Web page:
“We met through work,” says David. “I was in Charlotte Russe’s construction department, and she was in operations. We started dating secretly, without letting anyone know, as we weren’t sure if it was acceptable or not. After a year or so of dating, I knew. We took a vacation down to Mexico, and I proposed and gave her a ring. I already had another job lined up.”
“He asked me out on a date, and I said no. I didn’t think it was right,” explains Traci. “Then I thought, ‘Why isn’t it right?’ So we went out on a date, and for me, it was on that first date. There was a connection and a chemistry, and it was pretty serious after that.”
“Our first date was the play Beauty and the Beast,” says David.
“It gets even better,” says Traci. “After he proposed, we announced it at work, and he gave notice that he was leaving for another job. The chairman of the board at work said, ‘You are not quitting.’ After that, David, the president of the company, and everybody was in on planning a surprise wedding for us. I knew nothing about it. I thought I was attending a meeting.”
“One week prior to a big meeting,” says David, “I drove down to Las Vegas and did the paperwork at the courthouse and arranged everything. The next week, I told her we were going to elope and wouldn’t have a lot of time, so she had to wear some type of wedding gown to her big district manager’s event. So she had picked out a real nice white dress.”
“It wasn’t one that would stand out,” says Traci. “I thought I was walking into a lunch with the owners and everybody, and I walked in, and it was a wedding! Our family and friends and everybody from work was there. It was amazing.”
“She thought she was having lunch on the third level at Rio, which is the chapel floor,” adds David. “So we covered up all the signs that said there was a chapel there.”
“It was awesome,” says Traci.
Hank and Dorothy Stey grew up in the Yorkville section of Manhattan and have known each other since they were kids. After working for 41 years as a crew chief for American Airlines and as a part-time police officer, Hank now enjoys retirement with Dorothy in San Carlos. Besides being a homemaker, Dorothy worked as a nurse’s aide in a hospital cancer ward and as a waitress. The parents of five kids, they have ten grandchildren and two great-grandchildren, some of whom visit nearly every day.
The Steys’ relationship was nurtured by World War II.
“He was in the Navy,” Dorothy says. “I was 15 and he was 17. He and his Navy buddies went around with my girlfriends, and I went with his friend. I didn’t really like his crowd. They were real salty and drank beer all the time. But one summer night, he was coming out of the ice cream parlor, and we took a walk. Then he went overseas for 11 months, and when he came back, we went on our first date, on September 21. We got engaged on Christmas Eve and married on March 4 — and my father almost killed him! We eloped at a church a few blocks away, and the Catholic priest — Hank’s Catholic and I’m Protestant — performed the ceremony. Hank was underage, and he forged his baptismal papers to say that he was 21. Boys had to be 21 and girls had to be 18 to get married then. Our kids always teased us, asking, ‘Mommy, are you sure you’re legally married?’ ”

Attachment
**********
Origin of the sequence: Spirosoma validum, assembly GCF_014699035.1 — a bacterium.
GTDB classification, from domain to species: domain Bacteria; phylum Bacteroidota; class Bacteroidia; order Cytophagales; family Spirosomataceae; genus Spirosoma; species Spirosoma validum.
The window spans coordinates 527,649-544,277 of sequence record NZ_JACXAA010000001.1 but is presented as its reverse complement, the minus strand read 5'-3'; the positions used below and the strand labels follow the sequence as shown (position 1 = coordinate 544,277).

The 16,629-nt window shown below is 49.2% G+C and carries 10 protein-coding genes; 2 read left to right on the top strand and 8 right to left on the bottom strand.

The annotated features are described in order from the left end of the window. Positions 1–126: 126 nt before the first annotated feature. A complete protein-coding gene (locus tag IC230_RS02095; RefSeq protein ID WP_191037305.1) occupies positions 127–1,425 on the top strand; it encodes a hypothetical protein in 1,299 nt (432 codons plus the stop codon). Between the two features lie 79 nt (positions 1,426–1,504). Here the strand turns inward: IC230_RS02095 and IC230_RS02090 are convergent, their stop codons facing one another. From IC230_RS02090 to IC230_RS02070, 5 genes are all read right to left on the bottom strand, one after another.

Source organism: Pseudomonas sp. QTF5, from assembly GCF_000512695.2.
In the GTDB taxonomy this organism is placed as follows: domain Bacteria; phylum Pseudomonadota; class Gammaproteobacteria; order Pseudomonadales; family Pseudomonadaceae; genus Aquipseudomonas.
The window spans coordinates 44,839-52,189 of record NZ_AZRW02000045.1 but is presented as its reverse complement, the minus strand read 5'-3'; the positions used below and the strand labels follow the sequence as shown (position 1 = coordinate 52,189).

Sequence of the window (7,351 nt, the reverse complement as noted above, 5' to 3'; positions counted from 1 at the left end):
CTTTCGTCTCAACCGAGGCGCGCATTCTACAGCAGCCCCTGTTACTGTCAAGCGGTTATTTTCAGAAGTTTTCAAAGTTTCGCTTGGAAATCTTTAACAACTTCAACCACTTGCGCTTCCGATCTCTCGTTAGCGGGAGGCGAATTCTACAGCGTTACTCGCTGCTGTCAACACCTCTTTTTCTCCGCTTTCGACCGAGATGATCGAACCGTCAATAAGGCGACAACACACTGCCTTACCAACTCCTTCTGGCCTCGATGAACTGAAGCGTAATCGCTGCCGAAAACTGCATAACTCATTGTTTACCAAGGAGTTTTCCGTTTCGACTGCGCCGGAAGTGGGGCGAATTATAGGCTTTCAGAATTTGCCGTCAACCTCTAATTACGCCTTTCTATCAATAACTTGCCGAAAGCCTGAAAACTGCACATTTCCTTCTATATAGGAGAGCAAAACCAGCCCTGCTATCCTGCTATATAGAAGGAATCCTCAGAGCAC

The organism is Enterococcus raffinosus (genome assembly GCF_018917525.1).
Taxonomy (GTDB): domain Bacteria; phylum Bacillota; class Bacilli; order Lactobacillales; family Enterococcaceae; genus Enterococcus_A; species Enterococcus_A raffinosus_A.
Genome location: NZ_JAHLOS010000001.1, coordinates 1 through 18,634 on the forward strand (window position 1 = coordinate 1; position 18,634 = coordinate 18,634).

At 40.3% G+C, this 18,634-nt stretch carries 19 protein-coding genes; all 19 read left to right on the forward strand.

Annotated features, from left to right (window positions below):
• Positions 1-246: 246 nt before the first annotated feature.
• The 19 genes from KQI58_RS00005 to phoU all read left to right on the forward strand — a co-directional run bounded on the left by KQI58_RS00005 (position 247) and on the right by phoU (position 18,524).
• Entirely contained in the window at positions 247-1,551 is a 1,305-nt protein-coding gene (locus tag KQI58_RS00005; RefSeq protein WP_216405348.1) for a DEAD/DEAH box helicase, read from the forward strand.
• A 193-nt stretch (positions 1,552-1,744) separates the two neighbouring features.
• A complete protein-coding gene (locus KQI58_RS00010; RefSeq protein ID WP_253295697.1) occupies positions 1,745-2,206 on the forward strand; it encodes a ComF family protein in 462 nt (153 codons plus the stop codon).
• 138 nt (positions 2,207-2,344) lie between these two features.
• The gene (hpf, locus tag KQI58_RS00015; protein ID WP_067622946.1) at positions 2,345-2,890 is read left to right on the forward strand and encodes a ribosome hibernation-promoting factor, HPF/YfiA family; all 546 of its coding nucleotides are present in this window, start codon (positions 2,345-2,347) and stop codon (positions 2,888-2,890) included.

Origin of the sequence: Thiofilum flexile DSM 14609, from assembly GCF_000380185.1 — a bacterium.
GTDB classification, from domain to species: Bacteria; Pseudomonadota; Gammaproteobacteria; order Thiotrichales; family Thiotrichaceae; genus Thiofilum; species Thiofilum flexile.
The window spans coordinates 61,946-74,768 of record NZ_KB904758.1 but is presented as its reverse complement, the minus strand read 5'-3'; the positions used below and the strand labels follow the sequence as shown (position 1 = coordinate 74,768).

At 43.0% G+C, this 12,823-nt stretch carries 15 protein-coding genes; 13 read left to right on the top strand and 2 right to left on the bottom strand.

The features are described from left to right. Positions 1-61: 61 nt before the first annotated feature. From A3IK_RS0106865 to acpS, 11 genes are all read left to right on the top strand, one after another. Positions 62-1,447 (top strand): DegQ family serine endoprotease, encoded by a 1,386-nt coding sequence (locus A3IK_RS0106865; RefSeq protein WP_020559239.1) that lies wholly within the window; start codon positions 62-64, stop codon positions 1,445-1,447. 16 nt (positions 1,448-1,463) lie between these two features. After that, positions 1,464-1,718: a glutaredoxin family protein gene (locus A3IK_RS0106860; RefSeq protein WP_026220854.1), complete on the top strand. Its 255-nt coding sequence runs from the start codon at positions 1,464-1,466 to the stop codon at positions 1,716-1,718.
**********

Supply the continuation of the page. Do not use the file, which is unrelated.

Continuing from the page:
“I was 17 in 1947,” says Hank, “and the war was over in 1945. But they didn’t actually sign the peace treaties until July of 1947. They saw me coming and they gave up!” He laughs.
After 52 years of marriage, Hank jokes that the success of their marriage is tied to two special words: “Yes, dear.”
“A woman once told me that whenever you want to really speak your mind, just remember to put your tongue in your cheek — and don’t!” says Dorothy.
“My wife goes by what this African princess once said to her,” says Hank. “Dorothy asked her who was the head of the family in Africa, and she said, ‘The man is the head of the family. But the woman is the neck that turns the head.’ And that’s our philosophy!”
Daniel Morris, 23, and Rachel Vehamen, 19, have been dating for eight months. Residents of Allied Gardens, Daniel works in construction, and Rachel is a nanny. They met at their church, First Assembly of God.
“We both work with the church youth group,” says Daniel, “and we kind of met doing that. We started hiking up Cowles Mountain, and we were exercising and doing devotions up there and kind of fell for each other.”
“I knew all his family, but not him,” says Rachel. “That’s how I knew I would like him, because he’s a Morris, and I knew all the others and liked them. Then we started walking. His relationship with the Lord made me fall in love with him.”
El Cajon residents Keith and Cecilia Babcock have been married for 53 years. Keith, 78, knew he wanted to marry Cecilia, 76, after their first date.
“We are actually distant cousins,” says Keith. “We first met at a relative’s house, and about a year went by and I needed a date for a dance. A friend of mine suggested that I call Cecilia. So I called her, and when I came home that night, I told my dad that she was the girl I was going to marry. We got married in June of 1949, after I graduated from Ohio State.”
“When he says we’re distant cousins, it goes way back — about three great-grandfathers,” explains Cecilia.
“Old Moses Hostetler lost his first wife, and he remarried and had more children,” adds Keith. “I’m from one side, and she’s from the other side.”